lifestyle

4 Great Podcasts That’ll Make You Laugh, Cry, and Maybe Think

4. JAMA Audio Commentary Catherine DeAngelis, Editor-in-Chief of JAMA, summarizes and comments on each issue of the journal. So you get the latest medical news straight from the source delivered right to your tympanic membrane … and your brain, of course.   3. NPR’s all songs considered  For the music lovers out there, all songs considered brings you the freshest new music in a wide range of genres that may indirectly lead to a pissed off roommate.   2. The Johns Hopkins Medicine News Roundup Another awesome source of medical news, this podcast covers the latest medical headlines of the week. It’s perfect for up-to-date, well informed medical professionals like yourselves.   1. Radiolab This is one of my all-time favorites. Hosts Jad Abumrad and Robert Krulwich craft a show that weaves personal narrative and some fascinating ideas in science for  incredible hour-long podcasts. So take a good long sip of the sweet nectar of knowledge.   Featured image taken from Flickr |...

How to Distinguish Yourself When Applying for Gap Year Jobs

There is a lot of pressure to get a job after graduating college, and it’s especially tough when you are trying to find one for only a year between graduating and beginning medical school. If you’re a recent grad and scrambling to land a job or you’ve been accepted for a position that you don’t think will be worth your while, check out this unique way of developing your resume and it might just be your ticket to the perfect, dream job! The website Sumry allows you to “tell your story” in a non-traditional way and “showcase your personality as well as your goals”. Share your Sumry resume with us!     Featured image...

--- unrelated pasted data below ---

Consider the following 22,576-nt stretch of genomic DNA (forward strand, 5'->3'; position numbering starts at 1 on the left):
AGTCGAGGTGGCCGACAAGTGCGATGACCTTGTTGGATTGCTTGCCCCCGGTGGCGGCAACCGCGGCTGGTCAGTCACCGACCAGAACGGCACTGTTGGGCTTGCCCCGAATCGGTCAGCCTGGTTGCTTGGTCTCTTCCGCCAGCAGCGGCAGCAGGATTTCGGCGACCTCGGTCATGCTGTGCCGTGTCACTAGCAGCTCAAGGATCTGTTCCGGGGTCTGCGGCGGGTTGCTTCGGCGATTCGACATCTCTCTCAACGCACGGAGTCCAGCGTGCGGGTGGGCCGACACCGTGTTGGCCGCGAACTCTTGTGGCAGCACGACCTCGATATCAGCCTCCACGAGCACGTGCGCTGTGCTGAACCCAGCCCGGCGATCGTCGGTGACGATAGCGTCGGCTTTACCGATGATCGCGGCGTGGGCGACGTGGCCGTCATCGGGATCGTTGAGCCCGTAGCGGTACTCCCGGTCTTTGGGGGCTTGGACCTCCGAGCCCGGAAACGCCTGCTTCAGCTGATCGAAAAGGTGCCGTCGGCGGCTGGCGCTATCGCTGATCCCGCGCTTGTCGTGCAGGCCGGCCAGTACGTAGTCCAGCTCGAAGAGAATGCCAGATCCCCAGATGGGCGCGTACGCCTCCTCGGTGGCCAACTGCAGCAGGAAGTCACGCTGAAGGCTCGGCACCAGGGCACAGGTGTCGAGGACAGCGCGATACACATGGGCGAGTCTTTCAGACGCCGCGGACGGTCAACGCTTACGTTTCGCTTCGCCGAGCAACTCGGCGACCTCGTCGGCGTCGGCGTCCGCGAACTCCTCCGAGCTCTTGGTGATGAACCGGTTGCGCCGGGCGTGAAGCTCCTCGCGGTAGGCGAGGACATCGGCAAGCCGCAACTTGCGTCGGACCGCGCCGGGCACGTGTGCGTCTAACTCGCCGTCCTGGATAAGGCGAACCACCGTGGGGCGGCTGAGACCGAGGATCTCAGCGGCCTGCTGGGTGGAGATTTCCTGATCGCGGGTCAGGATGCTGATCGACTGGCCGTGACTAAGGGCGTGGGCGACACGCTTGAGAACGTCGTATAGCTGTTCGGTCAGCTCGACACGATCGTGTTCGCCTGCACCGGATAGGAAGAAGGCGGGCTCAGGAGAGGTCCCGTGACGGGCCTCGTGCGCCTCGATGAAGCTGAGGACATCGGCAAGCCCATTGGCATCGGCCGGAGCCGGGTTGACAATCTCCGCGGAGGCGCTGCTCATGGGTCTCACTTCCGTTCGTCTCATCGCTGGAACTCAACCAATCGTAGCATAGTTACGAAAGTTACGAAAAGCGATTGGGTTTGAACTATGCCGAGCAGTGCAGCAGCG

The 9 Things I Learned During Intern Year

1. The first two times your pager goes off are exciting! …every time after that is progressively more gut-wrenching.   2. Whoever your co-intern is will be your new BFF …or your most hated enemy.   3. There is an inverse relationship between amount of crap in your pocket and level of training   4. When you give a presentation, everyone in the room will know more about the topic than you do.   5. You will never escape the hospital…even in sleep.    6. Free food is the greatest joy in life!   7. White coats stay white for ~5 minutes.   8. There is no such thing as privacy…even in the bathroom..even with the door closed.   9. When in doubt, tylenol or stool-softeners will usually buy you some breathing room.   See the original cartoon and more by Dr. Fizzy.  ...

Should Doctors Get MBAs?

Arlen Meyers, MD, MBA, President and CEO, Society of Physician Entrepreneurs, discusses the benefits of an MBA for physicians. He explains each of the vital 4 C’s offered by MBA programs: 1) Connections 2) Credentials 3) Credibility 4)...

8 Ways Working in Medicine Has Made Me An Annoying Girlfriend